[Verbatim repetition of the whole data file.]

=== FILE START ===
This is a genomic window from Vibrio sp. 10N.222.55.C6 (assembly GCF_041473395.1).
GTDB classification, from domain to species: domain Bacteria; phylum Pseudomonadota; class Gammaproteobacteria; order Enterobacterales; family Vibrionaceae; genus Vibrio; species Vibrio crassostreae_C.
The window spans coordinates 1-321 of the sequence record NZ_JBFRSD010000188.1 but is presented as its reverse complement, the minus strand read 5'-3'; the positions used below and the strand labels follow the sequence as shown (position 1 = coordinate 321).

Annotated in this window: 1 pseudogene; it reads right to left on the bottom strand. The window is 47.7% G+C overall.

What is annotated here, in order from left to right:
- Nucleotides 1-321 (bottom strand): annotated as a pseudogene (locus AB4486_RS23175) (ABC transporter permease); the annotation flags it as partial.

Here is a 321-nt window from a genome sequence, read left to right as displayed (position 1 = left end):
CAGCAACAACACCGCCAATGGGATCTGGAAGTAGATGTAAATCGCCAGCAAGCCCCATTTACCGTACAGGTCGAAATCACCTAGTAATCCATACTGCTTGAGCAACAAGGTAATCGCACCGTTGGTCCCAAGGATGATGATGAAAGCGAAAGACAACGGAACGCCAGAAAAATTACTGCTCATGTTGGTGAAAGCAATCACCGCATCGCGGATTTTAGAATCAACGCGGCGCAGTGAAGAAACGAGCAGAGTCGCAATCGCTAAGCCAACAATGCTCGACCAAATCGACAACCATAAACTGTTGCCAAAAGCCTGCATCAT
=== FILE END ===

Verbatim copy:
This is a genomic window from Vibrio sp. 10N.222.55.C6 (assembly GCF_041473395.1).
GTDB classification, from domain to species: domain Bacteria; phylum Pseudomonadota; class Gammaproteobacteria; order Enterobacterales; family Vibrionaceae; genus Vibrio; species Vibrio crassostreae_C.
The window spans coordinates 1-321 of the sequence record NZ_JBFRSD010000188.1 but is presented as its reverse complement, the minus strand read 5'-3'; the positions used below and the strand labels follow the sequence as shown (position 1 = coordinate 321).

Annotated in this window: 1 pseudogene; it reads right to left on the bottom strand. The window is 47.7% G+C overall.

What is annotated here, in order from left to right:
- Nucleotides 1-321 (bottom strand): annotated as a pseudogene (locus AB4486_RS23175) (ABC transporter permease); the annotation flags it as partial.

Here is a 321-nt window from a genome sequence, read left to right as displayed (position 1 = left end):
CAGCAACAACACCGCCAATGGGATCTGGAAGTAGATGTAAATCGCCAGCAAGCCCCATTTACCGTACAGGTCGAAATCACCTAGTAATCCATACTGCTTGAGCAACAAGGTAATCGCACCGTTGGTCCCAAGGATGATGATGAAAGCGAAAGACAACGGAACGCCAGAAAAATTACTGCTCATGTTGGTGAAAGCAATCACCGCATCGCGGATTTTAGAATCAACGCGGCGCAGTGAAGAAACGAGCAGAGTCGCAATCGCTAAGCCAACAATGCTCGACCAAATCGACAACCATAAACTGTTGCCAAAAGCCTGCATCAT